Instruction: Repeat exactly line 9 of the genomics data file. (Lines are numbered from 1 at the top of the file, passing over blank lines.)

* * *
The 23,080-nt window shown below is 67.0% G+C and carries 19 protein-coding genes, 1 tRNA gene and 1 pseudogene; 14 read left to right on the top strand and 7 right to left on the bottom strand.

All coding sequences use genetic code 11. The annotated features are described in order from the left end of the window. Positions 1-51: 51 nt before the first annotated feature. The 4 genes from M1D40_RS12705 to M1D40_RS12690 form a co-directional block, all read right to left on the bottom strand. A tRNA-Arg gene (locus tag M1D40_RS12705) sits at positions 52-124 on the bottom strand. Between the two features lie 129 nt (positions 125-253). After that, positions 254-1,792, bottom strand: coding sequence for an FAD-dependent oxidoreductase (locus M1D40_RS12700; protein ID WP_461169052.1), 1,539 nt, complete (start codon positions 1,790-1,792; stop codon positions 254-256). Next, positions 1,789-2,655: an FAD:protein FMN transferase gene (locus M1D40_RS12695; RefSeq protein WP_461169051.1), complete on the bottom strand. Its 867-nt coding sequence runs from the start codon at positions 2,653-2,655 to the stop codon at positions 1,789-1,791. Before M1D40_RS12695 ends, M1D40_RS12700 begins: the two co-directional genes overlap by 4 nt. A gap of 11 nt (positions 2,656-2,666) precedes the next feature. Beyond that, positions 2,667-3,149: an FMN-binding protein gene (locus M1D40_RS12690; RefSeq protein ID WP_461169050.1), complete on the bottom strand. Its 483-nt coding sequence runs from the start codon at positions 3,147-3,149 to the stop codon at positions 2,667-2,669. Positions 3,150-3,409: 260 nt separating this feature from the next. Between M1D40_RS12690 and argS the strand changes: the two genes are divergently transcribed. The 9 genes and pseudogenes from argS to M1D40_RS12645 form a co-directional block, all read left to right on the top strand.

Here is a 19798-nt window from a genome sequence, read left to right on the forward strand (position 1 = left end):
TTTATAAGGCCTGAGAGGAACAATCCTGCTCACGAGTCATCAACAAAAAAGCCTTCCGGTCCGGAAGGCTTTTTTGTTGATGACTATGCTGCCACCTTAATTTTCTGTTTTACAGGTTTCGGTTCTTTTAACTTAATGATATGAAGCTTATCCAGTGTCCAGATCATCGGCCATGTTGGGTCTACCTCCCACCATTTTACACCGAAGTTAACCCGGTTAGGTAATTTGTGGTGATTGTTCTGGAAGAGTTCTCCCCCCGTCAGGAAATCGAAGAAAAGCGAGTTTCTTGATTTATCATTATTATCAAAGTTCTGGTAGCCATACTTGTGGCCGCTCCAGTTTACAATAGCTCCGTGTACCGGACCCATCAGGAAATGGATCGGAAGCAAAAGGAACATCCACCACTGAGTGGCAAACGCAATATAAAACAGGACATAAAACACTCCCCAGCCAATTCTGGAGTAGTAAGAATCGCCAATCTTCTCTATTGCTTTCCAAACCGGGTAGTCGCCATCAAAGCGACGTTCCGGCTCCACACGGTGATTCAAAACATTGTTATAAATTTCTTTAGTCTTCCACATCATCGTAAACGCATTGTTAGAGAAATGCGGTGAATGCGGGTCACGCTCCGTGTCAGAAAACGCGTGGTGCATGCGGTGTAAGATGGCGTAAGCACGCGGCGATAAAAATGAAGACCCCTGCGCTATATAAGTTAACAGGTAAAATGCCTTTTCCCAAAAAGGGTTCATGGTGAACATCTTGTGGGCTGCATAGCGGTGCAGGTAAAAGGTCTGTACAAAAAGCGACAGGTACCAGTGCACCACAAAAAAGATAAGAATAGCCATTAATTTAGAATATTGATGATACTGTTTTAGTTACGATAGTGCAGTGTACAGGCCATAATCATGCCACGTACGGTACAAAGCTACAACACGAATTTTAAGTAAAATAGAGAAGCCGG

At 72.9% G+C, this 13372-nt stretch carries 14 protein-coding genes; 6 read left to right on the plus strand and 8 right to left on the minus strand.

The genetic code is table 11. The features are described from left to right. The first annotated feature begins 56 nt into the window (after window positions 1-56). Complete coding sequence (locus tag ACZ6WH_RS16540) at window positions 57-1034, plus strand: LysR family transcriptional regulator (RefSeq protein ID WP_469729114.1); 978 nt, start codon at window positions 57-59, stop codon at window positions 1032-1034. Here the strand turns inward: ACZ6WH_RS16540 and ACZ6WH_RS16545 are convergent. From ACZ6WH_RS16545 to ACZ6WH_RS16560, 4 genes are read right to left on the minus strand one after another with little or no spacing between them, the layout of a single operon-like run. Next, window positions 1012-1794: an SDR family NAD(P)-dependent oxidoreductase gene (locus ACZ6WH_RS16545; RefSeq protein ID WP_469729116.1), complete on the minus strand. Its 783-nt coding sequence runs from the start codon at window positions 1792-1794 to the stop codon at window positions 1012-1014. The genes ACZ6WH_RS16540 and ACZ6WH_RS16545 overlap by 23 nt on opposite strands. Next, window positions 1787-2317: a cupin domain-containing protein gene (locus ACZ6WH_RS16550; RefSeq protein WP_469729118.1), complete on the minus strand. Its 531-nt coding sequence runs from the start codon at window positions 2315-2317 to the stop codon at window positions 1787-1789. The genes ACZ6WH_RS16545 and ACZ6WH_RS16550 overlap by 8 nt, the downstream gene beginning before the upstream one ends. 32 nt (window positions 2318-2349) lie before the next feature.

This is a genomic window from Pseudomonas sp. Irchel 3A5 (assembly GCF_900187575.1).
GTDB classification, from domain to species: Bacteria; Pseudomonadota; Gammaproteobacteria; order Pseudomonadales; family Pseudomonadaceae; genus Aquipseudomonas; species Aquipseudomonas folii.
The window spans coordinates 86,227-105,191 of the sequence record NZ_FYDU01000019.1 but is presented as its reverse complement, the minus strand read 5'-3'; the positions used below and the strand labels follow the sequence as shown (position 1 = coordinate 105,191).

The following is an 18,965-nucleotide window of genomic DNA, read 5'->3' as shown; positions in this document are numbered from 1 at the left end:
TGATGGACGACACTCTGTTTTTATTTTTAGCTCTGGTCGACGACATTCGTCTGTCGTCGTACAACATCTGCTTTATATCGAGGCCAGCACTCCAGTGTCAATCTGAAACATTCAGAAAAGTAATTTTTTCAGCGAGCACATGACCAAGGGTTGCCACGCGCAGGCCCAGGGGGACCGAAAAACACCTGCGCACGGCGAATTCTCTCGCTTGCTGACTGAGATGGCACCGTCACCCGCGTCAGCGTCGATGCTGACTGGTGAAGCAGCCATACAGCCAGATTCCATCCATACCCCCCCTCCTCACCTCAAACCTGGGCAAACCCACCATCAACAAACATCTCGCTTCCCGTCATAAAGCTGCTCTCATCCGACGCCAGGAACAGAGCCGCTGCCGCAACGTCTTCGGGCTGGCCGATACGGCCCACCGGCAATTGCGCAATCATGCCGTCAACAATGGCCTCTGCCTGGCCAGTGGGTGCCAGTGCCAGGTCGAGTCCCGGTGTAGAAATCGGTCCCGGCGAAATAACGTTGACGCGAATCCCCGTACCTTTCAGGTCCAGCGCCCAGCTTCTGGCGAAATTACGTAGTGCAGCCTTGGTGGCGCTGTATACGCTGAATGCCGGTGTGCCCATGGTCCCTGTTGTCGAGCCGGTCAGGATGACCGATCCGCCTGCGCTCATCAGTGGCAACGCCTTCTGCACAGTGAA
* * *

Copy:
The window spans coordinates 86,227-105,191 of the sequence record NZ_FYDU01000019.1 but is presented as its reverse complement, the minus strand read 5'-3'; the positions used below and the strand labels follow the sequence as shown (position 1 = coordinate 105,191).